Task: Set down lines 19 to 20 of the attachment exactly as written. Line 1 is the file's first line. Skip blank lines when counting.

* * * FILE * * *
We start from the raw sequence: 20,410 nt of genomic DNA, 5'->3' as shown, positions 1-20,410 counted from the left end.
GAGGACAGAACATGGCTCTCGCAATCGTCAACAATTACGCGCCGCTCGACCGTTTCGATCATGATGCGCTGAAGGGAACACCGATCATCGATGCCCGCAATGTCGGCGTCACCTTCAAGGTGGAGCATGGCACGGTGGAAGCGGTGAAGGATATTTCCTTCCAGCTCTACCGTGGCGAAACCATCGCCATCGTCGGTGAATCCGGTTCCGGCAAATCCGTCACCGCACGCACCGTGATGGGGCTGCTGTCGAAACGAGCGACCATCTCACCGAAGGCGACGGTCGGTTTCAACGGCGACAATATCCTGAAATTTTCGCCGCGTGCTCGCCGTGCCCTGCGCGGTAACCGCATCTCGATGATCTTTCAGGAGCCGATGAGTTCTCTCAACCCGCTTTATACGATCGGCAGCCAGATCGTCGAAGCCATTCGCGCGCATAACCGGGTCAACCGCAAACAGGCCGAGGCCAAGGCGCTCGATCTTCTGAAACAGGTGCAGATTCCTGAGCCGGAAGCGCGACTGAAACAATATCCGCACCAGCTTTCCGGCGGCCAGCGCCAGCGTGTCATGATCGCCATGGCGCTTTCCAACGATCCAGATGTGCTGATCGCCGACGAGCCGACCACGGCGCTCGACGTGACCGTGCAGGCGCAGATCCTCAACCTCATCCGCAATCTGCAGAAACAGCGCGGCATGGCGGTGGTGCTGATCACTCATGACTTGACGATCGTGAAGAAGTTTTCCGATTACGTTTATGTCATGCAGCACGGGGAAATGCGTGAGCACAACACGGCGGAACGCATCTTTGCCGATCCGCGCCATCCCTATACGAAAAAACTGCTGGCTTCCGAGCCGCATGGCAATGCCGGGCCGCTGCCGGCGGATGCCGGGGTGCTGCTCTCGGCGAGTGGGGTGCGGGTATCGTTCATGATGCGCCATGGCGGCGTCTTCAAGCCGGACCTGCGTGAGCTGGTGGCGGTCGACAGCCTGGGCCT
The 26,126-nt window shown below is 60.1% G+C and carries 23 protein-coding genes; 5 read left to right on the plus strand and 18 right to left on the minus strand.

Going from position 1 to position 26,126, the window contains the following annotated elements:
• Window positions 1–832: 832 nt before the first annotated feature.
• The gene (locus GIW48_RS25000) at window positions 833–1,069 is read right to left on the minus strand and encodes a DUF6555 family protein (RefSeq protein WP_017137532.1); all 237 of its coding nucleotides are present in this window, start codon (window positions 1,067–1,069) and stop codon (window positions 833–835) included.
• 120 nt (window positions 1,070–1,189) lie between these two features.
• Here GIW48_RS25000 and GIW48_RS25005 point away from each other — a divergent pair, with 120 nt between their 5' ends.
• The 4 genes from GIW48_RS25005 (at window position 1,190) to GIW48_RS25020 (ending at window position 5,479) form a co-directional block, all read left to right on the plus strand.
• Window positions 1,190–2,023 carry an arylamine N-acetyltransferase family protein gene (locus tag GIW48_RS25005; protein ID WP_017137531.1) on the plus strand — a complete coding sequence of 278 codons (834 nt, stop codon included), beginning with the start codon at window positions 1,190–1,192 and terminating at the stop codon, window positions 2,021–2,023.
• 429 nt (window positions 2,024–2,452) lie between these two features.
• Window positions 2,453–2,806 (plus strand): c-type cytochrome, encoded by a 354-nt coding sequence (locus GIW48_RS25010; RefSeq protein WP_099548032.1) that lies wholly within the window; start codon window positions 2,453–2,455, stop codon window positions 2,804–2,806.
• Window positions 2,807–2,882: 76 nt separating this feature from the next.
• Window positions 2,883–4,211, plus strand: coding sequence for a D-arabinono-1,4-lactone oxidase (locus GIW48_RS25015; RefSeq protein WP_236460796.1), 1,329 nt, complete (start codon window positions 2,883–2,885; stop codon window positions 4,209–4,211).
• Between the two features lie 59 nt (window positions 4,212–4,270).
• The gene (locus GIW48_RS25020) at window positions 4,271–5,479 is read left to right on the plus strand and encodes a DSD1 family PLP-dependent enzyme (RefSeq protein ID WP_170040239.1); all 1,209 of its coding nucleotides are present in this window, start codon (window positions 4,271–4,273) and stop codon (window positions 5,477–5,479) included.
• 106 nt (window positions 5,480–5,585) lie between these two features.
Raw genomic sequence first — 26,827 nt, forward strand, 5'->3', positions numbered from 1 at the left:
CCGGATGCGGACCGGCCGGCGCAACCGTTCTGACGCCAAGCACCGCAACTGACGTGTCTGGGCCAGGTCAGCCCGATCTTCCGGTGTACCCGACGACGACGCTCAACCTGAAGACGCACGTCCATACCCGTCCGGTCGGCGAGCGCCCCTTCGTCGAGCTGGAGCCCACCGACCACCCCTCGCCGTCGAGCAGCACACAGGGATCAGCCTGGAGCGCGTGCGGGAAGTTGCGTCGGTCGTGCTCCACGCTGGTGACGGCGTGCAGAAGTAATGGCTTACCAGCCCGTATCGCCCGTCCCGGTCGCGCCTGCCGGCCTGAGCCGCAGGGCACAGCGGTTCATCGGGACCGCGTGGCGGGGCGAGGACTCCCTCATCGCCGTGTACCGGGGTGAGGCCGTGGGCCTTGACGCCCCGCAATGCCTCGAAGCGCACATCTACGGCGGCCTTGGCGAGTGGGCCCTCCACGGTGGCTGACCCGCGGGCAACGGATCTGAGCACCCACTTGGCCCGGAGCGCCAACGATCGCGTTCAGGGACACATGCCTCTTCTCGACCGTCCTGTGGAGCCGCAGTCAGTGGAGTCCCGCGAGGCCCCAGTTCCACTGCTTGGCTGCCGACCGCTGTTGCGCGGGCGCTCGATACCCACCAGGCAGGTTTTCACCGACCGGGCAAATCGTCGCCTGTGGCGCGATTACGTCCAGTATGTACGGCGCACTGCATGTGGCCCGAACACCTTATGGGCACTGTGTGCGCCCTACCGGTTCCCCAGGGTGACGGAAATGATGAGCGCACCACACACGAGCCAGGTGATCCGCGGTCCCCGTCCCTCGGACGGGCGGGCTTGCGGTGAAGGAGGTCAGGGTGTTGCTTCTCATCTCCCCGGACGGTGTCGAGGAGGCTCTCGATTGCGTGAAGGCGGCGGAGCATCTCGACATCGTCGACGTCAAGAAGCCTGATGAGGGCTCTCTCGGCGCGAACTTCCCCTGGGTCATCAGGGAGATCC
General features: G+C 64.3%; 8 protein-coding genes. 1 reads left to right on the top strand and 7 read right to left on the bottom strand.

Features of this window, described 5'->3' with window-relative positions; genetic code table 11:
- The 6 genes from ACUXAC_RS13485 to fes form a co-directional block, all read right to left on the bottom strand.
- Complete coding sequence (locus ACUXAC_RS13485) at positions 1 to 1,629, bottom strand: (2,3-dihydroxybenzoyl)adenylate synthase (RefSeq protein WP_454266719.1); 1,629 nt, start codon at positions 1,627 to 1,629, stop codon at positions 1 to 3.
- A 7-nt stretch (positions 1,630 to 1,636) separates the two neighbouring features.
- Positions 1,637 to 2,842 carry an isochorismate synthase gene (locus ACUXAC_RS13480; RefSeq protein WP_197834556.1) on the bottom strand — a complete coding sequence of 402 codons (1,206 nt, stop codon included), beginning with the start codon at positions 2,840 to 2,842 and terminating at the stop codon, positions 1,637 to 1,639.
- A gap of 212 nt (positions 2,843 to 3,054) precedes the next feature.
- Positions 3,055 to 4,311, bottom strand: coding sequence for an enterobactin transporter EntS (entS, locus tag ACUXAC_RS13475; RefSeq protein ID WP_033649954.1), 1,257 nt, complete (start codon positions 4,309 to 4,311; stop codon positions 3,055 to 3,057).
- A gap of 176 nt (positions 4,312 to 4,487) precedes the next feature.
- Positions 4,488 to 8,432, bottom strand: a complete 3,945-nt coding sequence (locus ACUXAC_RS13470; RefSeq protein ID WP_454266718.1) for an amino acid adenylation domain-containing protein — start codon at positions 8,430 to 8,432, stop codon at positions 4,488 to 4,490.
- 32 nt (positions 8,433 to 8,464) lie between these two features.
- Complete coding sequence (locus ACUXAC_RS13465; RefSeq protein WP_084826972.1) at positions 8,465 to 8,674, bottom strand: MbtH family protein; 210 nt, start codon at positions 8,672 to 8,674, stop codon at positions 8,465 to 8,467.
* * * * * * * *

CCGGATGCGGACCGGCCGGCGCAACCGTTCTGACGCCAAGCACCGCAACTGACGTGTCTGGGCCAGGTCAGCCCGATCTTCCGGTGTACCCGACGACGACGCTCAACCTGAAGACGCACGTCCATACCCGTCCGGTCGGCGAGCGCCCCTTCGTCGAGCTGGAGCCCACCGACCACCCCTCGCCGTCGAGCAGCACACAGGGATCAGCCTGGAGCGCGTGCGGGAAGTTGCGTCGGTCGTGCTCCACGCTGGTGACGGCGTGCAGAAGTAATGGCTTACCAGCCCGTATCGCCCGTCCCGGTCGCGCCTGCCGGCCTGAGCCGCAGGGCACAGCGGTTCATCGGGACCGCGTGGCGGGGCGAGGACTCCCTCATCGCCGTGTACCGGGGTGAGGCCGTGGGCCTTGACGCCCCGCAATGCCTCGAAGCGCACATCTACGGCGGCCTTGGCGAGTGGGCCCTCCACGGTGGCTGACCCGCGGGCAACGGATCTGAGCACCCACTTGGCCCGGAGCGCCAACGATCGCGTTCAGGGACACATGCCTCTTCTCGACCGTCCTGTGGAGCCGCAGTCAGTGGAGTCCCGCGAGGCCCCAGTTCCACTGCTTGGCTGCCGACCGCTGTTGCGCGGGCGCTCGATACCCACCAGGCAGGTTTTCACCGACCGGGCAAATCGTCGCCTGTGGCGCGATTACGTCCAGTATGTACGGCGCACTGCATGTGGCCCGAACACCTTATGGGCACTGTGTGCGCCCTACCGGTTCCCCAGGGTGACGGAAATGATGAGCGCACCACACACGAGCCAGGTGATCCGCGGTCCCCGTCCCTCGGACGGGCGGGCTTGCGGTGAAGGAGGTCAGGGTGTTGCTTCTCATCTCCCCGGACGGTGTCGAGGAGGCTCTCGATTGCGTGAAGGCGGCGGAGCATCTCGACATCGTCGACGTCAAGAAGCCTGATGAGGGCTCTCTCGGCGCGAACTTCCCCTGGGTCATCAGGGAGATCC
General features: G+C 64.3%; 8 protein-coding genes. 1 reads left to right on the top strand and 7 read right to left on the bottom strand.